And then there is the matter of its choked roads. It is so bad, it may have stopped a serial terror attack in 2005 simply because the assailants couldn’t drive from one targeted site to the next on time. Bangalore’s traffic is the butt of everyday jokes. An especially popular one widely circulated on WhatsApp goes like this: Why did frustrated Bangaloreans who decided to leave the city forever head home minutes later? They hit Silk Board, one of the city’s worst choke points.
Bangalore has over 5.6 million vehicles – automobiles and motorcycles – and that number grows by over a 1,000 every single day. But it has only 8.2 kilometers of roads per square kilometer. That is less than half the road density of the national capital, 21.6 km. per sq. km., which has 6.5 million vehicles. Bangalore’s total road network, spanning 10,200 km., also falls way behind that of New Delhi’s 32,000 km., according to the Global Mobility Monitor Network.
Still, the Numbeo traffic index ranks Bangalore only the fifth worst in India – behind Kolkata, Mumbai, New Delhi and Gurugram. But perception is far worse and who is to argue with drivers stuck on Bangalore roads in rush hour when speeds rarely exceed 10 kilometers an hour?
Bangalore doesn’t fare well on esthetics either. Rapid development has turned most parts of the city into an ugly urban sprawl. Its buildings offend sensibilities in a city known for such architectural landmarks as the Vidhana Soudha, seat of the Karnataka state legislature. Its flyovers are an eyesore, and are singularly held responsible for the stripping away of large centuries-old trees. The city’s billboards, many of them put up illegally, are another curse. Even the utilitarian Metro is a blight, having ruined forever the city’s iconic Mahatma Gandhi Road, and a lot of other leafy suburbs.
It is for all these reasons that Bangalore’s most famous resident historian, Ramachandra Guha, who has taught at global universities including Stanford and Yale, blames the politicians. He believes the state of Karnataka has been “blessed by geography, history and culture but cursed by politics.”
Since the mid-1980s, Karnataka has been ruled by shortsighted leaders who have preferred to preside over corrupt or inefficient administrations, often both, oblivious to the ecological and environmental ruin of Bangalore. It’s no wonder that many Bangaloreans see a losing battle on most fronts – air, water, roads, transport and housing, to name a few. Few believe in a better tomorrow, and some scientists have actually gone ahead and written the city’s obituary.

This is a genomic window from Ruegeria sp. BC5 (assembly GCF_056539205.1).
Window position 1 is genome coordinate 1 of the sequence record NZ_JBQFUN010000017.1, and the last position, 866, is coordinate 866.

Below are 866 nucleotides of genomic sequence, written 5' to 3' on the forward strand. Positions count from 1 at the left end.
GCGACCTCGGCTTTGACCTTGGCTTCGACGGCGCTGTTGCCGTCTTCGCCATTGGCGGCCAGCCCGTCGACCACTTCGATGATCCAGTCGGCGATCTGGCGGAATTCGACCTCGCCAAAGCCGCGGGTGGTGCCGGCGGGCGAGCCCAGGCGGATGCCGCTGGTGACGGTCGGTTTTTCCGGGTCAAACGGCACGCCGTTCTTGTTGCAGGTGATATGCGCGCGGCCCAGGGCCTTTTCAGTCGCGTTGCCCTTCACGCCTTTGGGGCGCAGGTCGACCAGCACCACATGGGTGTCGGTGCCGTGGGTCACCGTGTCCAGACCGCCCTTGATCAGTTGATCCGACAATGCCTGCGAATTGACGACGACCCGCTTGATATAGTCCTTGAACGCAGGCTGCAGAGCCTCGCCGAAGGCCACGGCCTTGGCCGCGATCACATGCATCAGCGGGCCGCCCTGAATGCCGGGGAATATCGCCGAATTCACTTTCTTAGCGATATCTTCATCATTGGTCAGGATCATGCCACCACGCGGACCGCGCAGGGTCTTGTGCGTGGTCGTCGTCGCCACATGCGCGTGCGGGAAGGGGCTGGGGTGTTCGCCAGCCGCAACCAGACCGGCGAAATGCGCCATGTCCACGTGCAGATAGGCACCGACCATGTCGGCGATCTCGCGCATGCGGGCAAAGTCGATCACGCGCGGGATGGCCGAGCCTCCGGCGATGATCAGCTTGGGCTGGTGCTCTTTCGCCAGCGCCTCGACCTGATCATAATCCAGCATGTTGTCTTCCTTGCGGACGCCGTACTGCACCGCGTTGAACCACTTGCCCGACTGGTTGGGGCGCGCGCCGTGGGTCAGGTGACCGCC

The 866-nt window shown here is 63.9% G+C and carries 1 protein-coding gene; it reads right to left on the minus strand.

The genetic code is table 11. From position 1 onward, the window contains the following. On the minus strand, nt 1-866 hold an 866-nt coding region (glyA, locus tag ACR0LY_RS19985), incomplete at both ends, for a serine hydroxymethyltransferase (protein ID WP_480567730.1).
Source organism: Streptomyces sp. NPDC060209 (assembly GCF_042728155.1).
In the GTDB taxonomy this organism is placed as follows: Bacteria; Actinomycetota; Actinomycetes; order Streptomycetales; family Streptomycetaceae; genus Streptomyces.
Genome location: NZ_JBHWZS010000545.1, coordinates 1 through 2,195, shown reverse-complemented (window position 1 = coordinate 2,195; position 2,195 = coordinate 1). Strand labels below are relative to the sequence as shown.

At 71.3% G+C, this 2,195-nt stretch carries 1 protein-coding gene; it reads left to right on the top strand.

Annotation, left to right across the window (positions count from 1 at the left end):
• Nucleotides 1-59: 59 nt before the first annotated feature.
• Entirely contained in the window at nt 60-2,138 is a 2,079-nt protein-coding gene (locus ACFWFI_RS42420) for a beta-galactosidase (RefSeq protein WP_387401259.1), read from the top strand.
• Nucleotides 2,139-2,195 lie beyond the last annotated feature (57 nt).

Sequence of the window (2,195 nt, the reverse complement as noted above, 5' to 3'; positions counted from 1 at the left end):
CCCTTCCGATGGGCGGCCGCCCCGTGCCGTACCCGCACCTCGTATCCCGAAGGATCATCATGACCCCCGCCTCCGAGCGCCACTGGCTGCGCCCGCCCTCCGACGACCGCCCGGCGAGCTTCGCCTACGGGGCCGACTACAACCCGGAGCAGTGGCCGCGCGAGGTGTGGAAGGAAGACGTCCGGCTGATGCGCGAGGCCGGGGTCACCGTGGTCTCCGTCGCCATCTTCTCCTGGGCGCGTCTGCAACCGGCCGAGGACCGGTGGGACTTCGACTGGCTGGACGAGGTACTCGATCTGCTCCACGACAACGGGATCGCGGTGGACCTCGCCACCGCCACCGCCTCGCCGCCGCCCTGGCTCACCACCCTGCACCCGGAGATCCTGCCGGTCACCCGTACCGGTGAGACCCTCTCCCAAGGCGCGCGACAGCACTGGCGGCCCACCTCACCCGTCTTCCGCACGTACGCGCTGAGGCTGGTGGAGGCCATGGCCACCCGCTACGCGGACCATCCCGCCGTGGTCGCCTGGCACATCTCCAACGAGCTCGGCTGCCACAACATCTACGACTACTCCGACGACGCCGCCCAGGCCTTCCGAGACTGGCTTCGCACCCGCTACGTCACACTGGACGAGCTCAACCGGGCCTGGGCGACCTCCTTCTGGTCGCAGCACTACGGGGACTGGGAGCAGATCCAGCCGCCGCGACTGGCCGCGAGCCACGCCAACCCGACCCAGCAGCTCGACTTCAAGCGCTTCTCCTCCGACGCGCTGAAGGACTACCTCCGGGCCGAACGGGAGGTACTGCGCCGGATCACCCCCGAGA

In 2016, researchers at the Indian Institute of Science assessed five global cities, including Bangalore and Mumbai, on an urban sustainability index. They found that Bangalore fared worse than Singapore, London and Shanghai, but better than Mumbai, presumably because the coastal city faces additional threat from climate change. The researchers blamed Bangalore’s poor score on environmental degradation and poor planning.
In another joint study by IISc, University of Melbourne and China’s Chang’an University, researchers found that half of Bangalore’s CO2 (carbon dioxide)emissions come from the technology industry and the cars used by its workforce, directly linking the progressive deterioration of the city to so-called development and associated urban growth policies, or the lack of them.
Prof. T. V. Ramachandra, of the IISc’s Centre for Ecological Sciences, has extensively studied the city’s water bodies. In a report, he observed thus:
“Geo-visualisation of likely land uses in 2020 through multi-criteria decision-making techniques (Fuzzy-AHP: Analytical Hierarchal Process) reveals calamitous picture of 93% of Bangalore landscape filled with paved surfaces (urban cover) and drastic reduction in open spaces and green cover. This would make the region GHG-rich (greenhouse gases), water scarce, non-resilient and unlivable, depriving the city dwellers of clean air, water and environment.”